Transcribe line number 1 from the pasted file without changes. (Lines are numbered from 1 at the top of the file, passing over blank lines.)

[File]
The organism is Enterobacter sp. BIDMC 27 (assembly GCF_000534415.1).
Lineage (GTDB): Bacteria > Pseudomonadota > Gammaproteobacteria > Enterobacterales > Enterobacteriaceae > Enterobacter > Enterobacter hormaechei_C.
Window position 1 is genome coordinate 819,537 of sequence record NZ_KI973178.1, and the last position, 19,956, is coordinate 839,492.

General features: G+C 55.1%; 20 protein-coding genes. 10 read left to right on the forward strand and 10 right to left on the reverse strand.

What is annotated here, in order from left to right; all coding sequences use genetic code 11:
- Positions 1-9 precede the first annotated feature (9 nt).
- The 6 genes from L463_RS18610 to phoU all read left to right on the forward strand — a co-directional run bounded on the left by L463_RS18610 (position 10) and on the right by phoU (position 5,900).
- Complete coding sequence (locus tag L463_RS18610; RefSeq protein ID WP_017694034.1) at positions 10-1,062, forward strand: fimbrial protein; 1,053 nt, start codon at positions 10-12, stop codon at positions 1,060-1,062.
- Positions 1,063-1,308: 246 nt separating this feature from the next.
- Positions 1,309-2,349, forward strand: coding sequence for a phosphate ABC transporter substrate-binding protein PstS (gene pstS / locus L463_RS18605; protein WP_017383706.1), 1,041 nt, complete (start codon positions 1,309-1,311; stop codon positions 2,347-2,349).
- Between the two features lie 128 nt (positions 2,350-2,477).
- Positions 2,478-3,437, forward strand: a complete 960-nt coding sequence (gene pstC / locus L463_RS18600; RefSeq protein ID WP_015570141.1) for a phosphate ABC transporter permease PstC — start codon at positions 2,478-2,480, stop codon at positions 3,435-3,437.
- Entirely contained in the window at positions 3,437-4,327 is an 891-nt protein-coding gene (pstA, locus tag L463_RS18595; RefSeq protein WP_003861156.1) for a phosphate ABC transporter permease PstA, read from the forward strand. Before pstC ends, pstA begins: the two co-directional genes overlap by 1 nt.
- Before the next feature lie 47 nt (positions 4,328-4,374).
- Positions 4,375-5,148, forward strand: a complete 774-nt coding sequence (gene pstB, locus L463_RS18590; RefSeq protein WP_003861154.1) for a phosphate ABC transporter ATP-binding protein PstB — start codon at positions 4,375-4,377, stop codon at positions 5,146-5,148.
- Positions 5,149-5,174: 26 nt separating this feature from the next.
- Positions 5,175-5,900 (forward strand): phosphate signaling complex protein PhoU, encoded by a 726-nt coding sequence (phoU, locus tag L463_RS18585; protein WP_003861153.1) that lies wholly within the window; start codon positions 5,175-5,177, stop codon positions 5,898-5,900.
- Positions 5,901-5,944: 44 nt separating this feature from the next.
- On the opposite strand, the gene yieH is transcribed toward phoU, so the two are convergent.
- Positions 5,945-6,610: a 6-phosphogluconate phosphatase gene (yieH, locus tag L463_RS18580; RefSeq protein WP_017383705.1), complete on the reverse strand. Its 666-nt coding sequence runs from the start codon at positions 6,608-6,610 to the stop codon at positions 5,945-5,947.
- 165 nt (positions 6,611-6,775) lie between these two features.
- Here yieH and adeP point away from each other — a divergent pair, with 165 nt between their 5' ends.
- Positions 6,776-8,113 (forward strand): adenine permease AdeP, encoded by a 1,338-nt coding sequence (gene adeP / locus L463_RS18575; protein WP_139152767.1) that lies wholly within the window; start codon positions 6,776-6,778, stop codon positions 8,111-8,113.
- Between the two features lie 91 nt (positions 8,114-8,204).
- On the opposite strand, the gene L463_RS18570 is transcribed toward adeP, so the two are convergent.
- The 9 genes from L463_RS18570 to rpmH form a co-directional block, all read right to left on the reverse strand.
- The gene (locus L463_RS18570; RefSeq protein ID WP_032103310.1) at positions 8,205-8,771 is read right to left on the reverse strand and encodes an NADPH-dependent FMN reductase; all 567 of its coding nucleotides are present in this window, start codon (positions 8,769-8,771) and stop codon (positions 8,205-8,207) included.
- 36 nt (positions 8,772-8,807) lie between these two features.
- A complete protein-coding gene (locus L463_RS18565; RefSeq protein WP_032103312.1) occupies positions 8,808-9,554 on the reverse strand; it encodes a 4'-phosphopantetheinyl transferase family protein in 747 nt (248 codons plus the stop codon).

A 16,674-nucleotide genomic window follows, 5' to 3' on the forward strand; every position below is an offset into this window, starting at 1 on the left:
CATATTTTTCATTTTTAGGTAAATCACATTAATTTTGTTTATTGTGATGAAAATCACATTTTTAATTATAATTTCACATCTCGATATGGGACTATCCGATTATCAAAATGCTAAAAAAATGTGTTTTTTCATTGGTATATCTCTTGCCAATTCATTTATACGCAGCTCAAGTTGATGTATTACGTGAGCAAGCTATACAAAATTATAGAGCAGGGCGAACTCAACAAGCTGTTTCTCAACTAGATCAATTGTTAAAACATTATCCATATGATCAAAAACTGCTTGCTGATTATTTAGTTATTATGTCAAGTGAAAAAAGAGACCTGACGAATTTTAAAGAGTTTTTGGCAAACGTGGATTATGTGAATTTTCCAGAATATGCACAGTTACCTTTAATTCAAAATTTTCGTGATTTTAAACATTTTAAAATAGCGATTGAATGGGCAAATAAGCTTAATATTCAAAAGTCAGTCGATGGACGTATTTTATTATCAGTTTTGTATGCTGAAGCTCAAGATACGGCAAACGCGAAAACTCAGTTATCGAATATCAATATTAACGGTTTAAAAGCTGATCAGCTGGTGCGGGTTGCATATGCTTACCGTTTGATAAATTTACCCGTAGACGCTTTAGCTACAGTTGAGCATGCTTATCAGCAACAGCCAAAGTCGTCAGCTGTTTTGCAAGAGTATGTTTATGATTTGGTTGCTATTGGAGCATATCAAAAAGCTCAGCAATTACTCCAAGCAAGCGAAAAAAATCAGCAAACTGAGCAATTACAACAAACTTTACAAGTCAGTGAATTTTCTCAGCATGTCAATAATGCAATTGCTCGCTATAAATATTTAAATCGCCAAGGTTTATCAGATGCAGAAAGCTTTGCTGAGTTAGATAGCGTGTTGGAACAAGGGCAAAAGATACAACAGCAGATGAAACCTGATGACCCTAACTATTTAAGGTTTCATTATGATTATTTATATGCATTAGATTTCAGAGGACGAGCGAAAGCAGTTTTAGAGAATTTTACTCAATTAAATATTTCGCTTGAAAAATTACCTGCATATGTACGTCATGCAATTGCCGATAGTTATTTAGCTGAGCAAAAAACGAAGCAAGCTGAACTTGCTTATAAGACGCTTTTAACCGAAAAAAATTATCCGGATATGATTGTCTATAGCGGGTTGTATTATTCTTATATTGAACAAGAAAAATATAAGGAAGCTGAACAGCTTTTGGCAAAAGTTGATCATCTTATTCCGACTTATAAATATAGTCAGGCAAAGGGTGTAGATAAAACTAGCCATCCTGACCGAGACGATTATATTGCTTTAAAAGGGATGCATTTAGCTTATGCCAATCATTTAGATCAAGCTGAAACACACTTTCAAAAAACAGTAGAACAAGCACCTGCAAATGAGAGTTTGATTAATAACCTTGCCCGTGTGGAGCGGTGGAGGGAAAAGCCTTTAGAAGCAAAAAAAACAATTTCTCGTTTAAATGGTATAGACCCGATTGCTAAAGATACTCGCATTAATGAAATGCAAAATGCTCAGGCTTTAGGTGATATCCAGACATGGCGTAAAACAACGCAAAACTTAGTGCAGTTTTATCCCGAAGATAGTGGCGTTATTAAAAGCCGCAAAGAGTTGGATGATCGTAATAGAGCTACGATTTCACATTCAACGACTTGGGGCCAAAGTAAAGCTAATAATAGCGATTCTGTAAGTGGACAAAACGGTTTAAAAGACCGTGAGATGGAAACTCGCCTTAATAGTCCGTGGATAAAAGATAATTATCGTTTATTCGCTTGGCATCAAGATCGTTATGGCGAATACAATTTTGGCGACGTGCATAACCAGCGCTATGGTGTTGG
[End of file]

The organism is Enterobacter sp. BIDMC 27 (assembly GCF_000534415.1).